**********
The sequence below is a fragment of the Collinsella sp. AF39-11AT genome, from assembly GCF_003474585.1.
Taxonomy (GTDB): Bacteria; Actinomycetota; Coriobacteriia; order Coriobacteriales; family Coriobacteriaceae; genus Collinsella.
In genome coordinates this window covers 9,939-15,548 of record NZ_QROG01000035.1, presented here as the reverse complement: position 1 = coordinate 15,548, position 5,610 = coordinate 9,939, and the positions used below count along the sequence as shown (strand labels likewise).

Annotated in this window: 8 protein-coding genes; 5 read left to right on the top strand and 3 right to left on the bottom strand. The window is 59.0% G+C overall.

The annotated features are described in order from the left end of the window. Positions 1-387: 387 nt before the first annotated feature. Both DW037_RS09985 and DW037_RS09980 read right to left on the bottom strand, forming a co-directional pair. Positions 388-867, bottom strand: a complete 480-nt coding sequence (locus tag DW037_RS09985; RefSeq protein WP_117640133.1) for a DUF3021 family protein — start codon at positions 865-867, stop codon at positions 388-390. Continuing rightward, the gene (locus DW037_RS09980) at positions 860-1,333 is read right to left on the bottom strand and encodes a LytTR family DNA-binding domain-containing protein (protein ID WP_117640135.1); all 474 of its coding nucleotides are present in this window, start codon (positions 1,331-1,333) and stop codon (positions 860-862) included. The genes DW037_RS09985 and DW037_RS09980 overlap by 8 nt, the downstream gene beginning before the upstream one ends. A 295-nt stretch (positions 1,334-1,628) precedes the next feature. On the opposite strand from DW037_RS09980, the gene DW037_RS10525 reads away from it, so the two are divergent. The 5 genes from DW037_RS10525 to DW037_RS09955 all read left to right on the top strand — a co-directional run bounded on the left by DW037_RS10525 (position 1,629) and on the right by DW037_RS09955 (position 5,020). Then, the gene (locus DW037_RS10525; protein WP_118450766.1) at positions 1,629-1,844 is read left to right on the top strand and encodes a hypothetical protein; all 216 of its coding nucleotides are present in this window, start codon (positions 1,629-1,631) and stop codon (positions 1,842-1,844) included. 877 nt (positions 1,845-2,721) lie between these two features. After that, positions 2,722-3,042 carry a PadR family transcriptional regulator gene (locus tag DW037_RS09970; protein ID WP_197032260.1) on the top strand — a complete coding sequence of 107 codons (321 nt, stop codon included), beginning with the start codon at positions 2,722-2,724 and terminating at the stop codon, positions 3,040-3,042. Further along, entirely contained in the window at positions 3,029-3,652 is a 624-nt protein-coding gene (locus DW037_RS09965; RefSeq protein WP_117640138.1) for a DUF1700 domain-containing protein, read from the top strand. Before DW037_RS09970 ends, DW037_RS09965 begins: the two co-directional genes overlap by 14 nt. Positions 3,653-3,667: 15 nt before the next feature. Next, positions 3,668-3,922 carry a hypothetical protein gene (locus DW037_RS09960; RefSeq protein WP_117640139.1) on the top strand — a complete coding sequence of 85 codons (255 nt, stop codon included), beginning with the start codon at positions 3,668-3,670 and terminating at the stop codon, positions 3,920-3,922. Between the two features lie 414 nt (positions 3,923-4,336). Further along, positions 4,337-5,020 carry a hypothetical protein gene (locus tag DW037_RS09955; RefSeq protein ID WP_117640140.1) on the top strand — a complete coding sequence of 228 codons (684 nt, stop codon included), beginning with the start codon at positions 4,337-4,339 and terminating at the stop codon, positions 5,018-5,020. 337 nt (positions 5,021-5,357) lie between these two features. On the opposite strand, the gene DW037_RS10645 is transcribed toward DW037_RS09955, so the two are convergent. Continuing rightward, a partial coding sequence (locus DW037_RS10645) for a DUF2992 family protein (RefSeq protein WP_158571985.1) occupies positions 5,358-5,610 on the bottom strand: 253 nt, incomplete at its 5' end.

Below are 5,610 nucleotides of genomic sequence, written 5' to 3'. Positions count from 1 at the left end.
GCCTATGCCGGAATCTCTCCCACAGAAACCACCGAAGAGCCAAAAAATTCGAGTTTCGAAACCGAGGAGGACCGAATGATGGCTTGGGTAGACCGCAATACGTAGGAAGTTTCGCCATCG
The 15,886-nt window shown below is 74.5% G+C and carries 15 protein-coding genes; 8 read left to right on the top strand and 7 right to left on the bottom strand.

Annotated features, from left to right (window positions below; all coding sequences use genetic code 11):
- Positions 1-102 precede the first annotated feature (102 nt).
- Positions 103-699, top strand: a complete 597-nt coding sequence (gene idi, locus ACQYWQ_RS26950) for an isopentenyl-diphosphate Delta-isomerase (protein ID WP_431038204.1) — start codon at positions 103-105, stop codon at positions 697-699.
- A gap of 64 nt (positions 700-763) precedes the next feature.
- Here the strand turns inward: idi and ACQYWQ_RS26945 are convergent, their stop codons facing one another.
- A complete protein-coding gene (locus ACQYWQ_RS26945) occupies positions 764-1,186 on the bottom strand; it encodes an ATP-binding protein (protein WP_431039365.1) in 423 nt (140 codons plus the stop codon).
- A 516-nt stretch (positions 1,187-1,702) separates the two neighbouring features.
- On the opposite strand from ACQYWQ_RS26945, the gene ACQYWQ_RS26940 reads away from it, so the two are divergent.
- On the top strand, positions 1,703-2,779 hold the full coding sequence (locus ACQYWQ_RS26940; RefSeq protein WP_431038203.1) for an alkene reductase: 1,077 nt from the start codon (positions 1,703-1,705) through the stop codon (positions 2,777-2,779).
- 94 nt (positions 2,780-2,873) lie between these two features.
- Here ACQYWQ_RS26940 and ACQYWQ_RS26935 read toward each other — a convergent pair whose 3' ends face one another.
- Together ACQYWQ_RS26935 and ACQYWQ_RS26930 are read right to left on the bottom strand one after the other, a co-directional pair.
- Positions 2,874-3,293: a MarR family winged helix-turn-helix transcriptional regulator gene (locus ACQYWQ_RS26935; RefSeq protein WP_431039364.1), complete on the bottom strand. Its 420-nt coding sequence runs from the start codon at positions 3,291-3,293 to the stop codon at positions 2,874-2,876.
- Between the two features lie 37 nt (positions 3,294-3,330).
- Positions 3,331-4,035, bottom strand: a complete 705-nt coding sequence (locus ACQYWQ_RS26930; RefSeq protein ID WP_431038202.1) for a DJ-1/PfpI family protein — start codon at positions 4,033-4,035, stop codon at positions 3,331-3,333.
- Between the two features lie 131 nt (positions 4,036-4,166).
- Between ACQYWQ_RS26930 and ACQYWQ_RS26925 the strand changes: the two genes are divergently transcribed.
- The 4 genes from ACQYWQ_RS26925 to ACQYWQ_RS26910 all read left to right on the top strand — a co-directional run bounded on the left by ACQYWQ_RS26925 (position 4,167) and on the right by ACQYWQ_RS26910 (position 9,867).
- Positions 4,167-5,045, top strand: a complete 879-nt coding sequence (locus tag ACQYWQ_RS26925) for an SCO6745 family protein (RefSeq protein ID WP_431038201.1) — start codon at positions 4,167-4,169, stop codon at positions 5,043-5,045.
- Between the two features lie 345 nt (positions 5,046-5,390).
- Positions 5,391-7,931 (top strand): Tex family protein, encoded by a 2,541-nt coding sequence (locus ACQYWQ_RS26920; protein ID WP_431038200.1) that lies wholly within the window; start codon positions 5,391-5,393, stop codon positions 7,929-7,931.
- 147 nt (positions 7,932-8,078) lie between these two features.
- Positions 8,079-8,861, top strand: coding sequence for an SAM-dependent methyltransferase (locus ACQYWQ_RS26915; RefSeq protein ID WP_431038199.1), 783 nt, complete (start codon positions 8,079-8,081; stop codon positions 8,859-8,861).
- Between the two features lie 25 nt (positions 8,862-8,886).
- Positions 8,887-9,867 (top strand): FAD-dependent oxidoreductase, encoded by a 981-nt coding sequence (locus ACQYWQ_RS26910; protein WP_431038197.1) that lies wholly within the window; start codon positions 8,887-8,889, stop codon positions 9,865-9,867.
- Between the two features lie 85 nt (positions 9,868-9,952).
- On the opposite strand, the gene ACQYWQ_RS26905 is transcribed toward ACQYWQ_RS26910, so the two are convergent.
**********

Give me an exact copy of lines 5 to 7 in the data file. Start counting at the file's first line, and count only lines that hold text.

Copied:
The annotated features are described in order from the left end of the window. Positions 1-387: 387 nt before the first annotated feature. Both DW037_RS09985 and DW037_RS09980 read right to left on the bottom strand, forming a co-directional pair. Positions 388-867, bottom strand: a complete 480-nt coding sequence (locus tag DW037_RS09985; RefSeq protein WP_117640133.1) for a DUF3021 family protein — start codon at positions 865-867, stop codon at positions 388-390. Continuing rightward, the gene (locus DW037_RS09980) at positions 860-1,333 is read right to left on the bottom strand and encodes a LytTR family DNA-binding domain-containing protein (protein ID WP_117640135.1); all 474 of its coding nucleotides are present in this window, start codon (positions 1,331-1,333) and stop codon (positions 860-862) included. The genes DW037_RS09985 and DW037_RS09980 overlap by 8 nt, the downstream gene beginning before the upstream one ends. A 295-nt stretch (positions 1,334-1,628) precedes the next feature. On the opposite strand from DW037_RS09980, the gene DW037_RS10525 reads away from it, so the two are divergent. The 5 genes from DW037_RS10525 to DW037_RS09955 all read left to right on the top strand — a co-directional run bounded on the left by DW037_RS10525 (position 1,629) and on the right by DW037_RS09955 (position 5,020). Then, the gene (locus DW037_RS10525; protein WP_118450766.1) at positions 1,629-1,844 is read left to right on the top strand and encodes a hypothetical protein; all 216 of its coding nucleotides are present in this window, start codon (positions 1,629-1,631) and stop codon (positions 1,842-1,844) included. 877 nt (positions 1,845-2,721) lie between these two features. After that, positions 2,722-3,042 carry a PadR family transcriptional regulator gene (locus tag DW037_RS09970; protein ID WP_197032260.1) on the top strand — a complete coding sequence of 107 codons (321 nt, stop codon included), beginning with the start codon at positions 2,722-2,724 and terminating at the stop codon, positions 3,040-3,042. Further along, entirely contained in the window at positions 3,029-3,652 is a 624-nt protein-coding gene (locus DW037_RS09965; RefSeq protein WP_117640138.1) for a DUF1700 domain-containing protein, read from the top strand. Before DW037_RS09970 ends, DW037_RS09965 begins: the two co-directional genes overlap by 14 nt. Positions 3,653-3,667: 15 nt before the next feature. Next, positions 3,668-3,922 carry a hypothetical protein gene (locus DW037_RS09960; RefSeq protein WP_117640139.1) on the top strand — a complete coding sequence of 85 codons (255 nt, stop codon included), beginning with the start codon at positions 3,668-3,670 and terminating at the stop codon, positions 3,920-3,922. Between the two features lie 414 nt (positions 3,923-4,336). Further along, positions 4,337-5,020 carry a hypothetical protein gene (locus tag DW037_RS09955; RefSeq protein ID WP_117640140.1) on the top strand — a complete coding sequence of 228 codons (684 nt, stop codon included), beginning with the start codon at positions 4,337-4,339 and terminating at the stop codon, positions 5,018-5,020. 337 nt (positions 5,021-5,357) lie between these two features. On the opposite strand, the gene DW037_RS10645 is transcribed toward DW037_RS09955, so the two are convergent. Continuing rightward, a partial coding sequence (locus DW037_RS10645) for a DUF2992 family protein (RefSeq protein WP_158571985.1) occupies positions 5,358-5,610 on the bottom strand: 253 nt, incomplete at its 5' end.

Below are 5,610 nucleotides of genomic sequence, written 5' to 3'. Positions count from 1 at the left end.
GCCTATGCCGGAATCTCTCCCACAGAAACCACCGAAGAGCCAAAAAATTCGAGTTTCGAAACCGAGGAGGACCGAATGATGGCTTGGGTAGACCGCAATACGTAGGAAGTTTCGCCATCG